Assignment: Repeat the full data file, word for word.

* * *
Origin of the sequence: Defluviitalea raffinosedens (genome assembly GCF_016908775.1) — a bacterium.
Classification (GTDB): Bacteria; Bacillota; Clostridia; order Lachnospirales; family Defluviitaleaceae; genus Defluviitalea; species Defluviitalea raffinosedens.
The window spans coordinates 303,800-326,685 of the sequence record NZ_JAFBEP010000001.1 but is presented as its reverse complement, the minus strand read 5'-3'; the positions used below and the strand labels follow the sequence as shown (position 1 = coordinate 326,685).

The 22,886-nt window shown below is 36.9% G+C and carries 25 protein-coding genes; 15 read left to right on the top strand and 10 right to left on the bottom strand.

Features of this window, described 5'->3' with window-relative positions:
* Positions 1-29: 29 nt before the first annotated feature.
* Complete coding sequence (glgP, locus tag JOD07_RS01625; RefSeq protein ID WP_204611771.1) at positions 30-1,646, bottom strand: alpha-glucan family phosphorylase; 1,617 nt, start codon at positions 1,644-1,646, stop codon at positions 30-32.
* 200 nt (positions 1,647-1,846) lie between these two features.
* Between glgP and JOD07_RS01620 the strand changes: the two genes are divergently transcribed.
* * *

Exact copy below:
Origin of the sequence: Defluviitalea raffinosedens (genome assembly GCF_016908775.1) — a bacterium.
Classification (GTDB): Bacteria; Bacillota; Clostridia; order Lachnospirales; family Defluviitaleaceae; genus Defluviitalea; species Defluviitalea raffinosedens.
The window spans coordinates 303,800-326,685 of the sequence record NZ_JAFBEP010000001.1 but is presented as its reverse complement, the minus strand read 5'-3'; the positions used below and the strand labels follow the sequence as shown (position 1 = coordinate 326,685).

The 22,886-nt window shown below is 36.9% G+C and carries 25 protein-coding genes; 15 read left to right on the top strand and 10 right to left on the bottom strand.

Features of this window, described 5'->3' with window-relative positions:
* Positions 1-29: 29 nt before the first annotated feature.
* Complete coding sequence (glgP, locus tag JOD07_RS01625; RefSeq protein ID WP_204611771.1) at positions 30-1,646, bottom strand: alpha-glucan family phosphorylase; 1,617 nt, start codon at positions 1,644-1,646, stop codon at positions 30-32.
* 200 nt (positions 1,647-1,846) lie between these two features.
* Between glgP and JOD07_RS01620 the strand changes: the two genes are divergently transcribed.